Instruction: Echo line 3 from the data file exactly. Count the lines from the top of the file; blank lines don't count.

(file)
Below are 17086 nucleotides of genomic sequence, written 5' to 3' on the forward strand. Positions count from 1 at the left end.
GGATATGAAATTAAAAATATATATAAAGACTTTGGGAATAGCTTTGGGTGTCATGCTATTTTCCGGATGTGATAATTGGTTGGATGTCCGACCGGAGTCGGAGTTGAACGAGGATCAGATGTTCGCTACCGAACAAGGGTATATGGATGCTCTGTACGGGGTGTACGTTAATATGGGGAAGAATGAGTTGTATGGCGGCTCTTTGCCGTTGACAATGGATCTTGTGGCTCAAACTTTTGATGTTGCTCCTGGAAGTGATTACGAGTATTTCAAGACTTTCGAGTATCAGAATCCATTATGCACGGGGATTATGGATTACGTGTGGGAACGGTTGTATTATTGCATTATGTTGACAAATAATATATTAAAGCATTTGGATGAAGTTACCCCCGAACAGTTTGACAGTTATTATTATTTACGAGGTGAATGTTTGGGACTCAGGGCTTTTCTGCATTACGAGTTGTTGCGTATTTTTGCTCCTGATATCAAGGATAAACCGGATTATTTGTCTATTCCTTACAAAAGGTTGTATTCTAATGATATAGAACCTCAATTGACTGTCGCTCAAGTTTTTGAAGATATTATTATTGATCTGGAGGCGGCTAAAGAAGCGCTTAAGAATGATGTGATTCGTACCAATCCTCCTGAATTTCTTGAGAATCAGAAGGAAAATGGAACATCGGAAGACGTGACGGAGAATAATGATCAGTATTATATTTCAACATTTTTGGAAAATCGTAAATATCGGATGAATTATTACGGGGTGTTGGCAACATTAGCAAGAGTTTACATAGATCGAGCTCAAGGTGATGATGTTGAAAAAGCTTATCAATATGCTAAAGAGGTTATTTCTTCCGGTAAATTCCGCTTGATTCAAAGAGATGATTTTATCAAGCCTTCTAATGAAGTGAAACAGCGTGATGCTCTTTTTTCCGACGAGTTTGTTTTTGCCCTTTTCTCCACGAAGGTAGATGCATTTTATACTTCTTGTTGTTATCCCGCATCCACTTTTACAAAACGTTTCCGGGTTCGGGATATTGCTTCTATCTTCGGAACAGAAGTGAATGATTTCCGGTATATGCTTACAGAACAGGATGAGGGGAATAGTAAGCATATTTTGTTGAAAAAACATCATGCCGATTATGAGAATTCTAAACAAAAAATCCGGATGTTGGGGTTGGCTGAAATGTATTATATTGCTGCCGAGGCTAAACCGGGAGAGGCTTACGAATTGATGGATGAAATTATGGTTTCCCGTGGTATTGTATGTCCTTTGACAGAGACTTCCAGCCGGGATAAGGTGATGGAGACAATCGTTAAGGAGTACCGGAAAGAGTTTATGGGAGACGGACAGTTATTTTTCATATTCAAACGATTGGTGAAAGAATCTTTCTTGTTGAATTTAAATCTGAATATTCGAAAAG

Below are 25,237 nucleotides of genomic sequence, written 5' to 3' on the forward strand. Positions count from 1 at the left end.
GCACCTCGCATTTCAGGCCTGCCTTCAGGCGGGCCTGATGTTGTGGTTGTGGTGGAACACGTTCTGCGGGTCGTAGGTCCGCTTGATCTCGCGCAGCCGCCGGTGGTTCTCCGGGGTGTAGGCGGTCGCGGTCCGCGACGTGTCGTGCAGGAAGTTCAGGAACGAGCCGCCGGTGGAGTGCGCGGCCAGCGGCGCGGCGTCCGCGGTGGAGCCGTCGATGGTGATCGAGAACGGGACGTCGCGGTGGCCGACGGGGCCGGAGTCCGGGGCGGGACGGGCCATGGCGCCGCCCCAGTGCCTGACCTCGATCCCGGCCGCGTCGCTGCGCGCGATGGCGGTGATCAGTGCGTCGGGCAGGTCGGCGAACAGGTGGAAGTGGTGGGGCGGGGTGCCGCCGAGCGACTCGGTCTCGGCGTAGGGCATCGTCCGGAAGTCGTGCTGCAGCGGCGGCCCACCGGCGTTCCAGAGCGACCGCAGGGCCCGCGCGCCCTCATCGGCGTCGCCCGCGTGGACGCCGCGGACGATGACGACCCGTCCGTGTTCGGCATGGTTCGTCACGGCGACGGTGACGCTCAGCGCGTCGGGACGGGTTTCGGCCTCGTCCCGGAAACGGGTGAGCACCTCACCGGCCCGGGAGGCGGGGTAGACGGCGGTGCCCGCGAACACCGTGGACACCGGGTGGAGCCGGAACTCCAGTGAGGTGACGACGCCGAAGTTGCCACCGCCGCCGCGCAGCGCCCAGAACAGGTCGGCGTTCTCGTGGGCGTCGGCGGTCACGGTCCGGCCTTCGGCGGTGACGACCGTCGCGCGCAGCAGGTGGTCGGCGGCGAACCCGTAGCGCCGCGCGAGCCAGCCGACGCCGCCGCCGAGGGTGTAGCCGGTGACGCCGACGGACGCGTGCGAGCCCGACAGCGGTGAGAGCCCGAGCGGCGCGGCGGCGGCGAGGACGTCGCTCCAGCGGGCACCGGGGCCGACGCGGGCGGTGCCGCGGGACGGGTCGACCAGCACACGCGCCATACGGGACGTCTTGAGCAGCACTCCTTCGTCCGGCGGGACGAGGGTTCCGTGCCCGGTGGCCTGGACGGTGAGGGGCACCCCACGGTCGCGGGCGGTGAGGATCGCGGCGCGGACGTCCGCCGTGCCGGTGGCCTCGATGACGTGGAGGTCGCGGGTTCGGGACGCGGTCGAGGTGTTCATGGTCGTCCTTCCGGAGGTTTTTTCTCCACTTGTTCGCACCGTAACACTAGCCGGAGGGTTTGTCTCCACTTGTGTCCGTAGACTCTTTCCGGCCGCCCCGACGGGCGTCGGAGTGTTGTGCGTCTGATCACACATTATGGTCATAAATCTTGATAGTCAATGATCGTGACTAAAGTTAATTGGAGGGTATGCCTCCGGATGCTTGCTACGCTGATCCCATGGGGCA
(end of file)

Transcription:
Below are 25,237 nucleotides of genomic sequence, written 5' to 3' on the forward strand. Positions count from 1 at the left end.